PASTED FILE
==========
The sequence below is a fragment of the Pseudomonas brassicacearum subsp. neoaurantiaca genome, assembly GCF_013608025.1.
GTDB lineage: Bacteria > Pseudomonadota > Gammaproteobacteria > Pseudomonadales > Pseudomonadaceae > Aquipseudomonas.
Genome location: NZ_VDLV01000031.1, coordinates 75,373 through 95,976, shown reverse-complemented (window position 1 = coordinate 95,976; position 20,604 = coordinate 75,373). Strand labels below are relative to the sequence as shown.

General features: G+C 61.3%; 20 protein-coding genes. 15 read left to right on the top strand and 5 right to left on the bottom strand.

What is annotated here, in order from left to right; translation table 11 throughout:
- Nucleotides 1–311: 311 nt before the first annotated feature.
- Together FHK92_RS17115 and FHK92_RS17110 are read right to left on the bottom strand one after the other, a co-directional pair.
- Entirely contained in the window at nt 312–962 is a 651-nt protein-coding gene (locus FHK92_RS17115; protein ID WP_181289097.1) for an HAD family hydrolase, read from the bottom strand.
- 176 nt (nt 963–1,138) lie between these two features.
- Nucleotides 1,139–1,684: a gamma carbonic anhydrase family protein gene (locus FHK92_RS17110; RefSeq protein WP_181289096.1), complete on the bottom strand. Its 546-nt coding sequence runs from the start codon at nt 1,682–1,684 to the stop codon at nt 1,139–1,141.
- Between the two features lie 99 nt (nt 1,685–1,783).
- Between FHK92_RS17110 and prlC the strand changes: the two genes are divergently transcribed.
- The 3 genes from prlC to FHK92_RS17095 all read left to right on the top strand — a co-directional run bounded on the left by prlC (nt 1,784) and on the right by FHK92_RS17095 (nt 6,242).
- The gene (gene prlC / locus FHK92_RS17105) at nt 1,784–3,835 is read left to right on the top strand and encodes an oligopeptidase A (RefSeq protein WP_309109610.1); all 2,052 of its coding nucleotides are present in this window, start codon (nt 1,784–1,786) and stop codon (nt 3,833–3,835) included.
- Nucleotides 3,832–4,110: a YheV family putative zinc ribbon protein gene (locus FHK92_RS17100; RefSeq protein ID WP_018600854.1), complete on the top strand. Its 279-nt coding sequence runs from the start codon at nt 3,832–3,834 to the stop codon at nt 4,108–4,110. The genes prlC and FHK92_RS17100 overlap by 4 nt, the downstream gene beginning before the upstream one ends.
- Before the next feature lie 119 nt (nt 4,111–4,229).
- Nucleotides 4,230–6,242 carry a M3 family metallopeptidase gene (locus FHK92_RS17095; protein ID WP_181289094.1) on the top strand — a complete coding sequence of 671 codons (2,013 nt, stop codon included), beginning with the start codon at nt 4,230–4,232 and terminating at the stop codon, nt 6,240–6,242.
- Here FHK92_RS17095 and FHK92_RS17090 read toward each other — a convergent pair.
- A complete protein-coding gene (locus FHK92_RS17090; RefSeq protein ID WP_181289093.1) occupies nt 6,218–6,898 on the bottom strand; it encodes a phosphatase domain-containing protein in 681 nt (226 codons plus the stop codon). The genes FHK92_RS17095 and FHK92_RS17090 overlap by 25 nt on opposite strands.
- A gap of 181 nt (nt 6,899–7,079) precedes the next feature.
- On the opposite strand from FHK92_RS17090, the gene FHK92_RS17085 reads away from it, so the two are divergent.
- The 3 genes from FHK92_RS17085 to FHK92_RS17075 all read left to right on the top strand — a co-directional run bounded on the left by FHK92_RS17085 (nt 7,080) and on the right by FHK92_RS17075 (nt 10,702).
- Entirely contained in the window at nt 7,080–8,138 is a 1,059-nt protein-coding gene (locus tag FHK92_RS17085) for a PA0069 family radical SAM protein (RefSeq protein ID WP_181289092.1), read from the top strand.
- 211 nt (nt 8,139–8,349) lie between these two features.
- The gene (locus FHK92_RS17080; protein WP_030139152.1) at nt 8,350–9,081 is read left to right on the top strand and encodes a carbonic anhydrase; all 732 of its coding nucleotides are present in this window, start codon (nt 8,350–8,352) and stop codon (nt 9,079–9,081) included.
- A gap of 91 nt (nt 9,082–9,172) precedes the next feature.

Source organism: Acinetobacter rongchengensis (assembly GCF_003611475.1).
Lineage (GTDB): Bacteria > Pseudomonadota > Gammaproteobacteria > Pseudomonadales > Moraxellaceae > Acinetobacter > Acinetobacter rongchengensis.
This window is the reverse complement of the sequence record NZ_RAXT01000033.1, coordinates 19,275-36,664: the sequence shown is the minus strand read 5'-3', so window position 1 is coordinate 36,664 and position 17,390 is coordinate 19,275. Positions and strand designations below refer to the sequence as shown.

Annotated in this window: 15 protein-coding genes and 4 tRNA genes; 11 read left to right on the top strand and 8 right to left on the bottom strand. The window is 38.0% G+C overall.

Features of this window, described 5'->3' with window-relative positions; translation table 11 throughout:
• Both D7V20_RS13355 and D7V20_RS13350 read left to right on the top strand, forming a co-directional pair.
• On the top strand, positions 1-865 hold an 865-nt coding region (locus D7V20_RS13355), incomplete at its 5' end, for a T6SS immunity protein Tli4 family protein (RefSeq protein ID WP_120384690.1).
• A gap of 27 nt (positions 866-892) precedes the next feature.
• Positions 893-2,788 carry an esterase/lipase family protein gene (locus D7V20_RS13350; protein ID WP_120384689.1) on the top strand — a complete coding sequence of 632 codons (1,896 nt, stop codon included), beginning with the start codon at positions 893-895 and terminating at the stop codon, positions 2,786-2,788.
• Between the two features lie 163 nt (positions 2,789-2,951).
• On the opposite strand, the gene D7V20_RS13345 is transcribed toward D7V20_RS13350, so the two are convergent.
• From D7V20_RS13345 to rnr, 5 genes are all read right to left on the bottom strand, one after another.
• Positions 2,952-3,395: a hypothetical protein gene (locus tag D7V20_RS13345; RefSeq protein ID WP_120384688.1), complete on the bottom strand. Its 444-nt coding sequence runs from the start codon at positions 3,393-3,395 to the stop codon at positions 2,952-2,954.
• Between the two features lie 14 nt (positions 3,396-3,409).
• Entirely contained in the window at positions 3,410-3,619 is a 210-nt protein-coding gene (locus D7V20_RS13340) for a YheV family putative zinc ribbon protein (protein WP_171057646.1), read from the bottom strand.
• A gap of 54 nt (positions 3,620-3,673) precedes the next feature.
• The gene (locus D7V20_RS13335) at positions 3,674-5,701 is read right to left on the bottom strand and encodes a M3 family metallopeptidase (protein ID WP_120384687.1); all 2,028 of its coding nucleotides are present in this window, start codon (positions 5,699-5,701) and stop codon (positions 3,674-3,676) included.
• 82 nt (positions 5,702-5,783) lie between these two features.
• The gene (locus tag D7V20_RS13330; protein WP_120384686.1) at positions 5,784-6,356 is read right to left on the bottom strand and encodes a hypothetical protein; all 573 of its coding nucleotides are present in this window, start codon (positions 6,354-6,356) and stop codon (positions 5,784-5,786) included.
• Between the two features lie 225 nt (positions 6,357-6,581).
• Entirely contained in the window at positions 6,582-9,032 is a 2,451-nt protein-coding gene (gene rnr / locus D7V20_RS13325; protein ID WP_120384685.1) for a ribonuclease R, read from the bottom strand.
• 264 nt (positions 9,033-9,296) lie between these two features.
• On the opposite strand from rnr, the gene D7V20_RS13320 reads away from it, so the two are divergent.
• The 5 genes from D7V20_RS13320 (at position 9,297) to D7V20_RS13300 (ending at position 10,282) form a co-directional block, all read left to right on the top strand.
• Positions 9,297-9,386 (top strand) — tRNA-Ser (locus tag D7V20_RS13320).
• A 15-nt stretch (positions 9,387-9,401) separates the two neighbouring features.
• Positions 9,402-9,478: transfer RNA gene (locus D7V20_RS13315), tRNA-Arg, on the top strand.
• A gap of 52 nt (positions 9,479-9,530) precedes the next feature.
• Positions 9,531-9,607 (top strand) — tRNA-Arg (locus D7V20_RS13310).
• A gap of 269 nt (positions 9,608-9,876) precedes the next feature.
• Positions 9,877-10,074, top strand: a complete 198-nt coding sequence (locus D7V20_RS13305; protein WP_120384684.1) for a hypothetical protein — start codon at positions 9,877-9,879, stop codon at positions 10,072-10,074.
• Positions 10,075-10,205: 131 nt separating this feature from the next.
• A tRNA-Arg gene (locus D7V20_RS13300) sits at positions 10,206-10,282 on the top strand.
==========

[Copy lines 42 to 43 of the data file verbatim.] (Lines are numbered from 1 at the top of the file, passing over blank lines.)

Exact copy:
• A gap of 54 nt (positions 3,620-3,673) precedes the next feature.
• The gene (locus D7V20_RS13335) at positions 3,674-5,701 is read right to left on the bottom strand and encodes a M3 family metallopeptidase (protein ID WP_120384687.1); all 2,028 of its coding nucleotides are present in this window, start codon (positions 5,699-5,701) and stop codon (positions 3,674-3,676) included.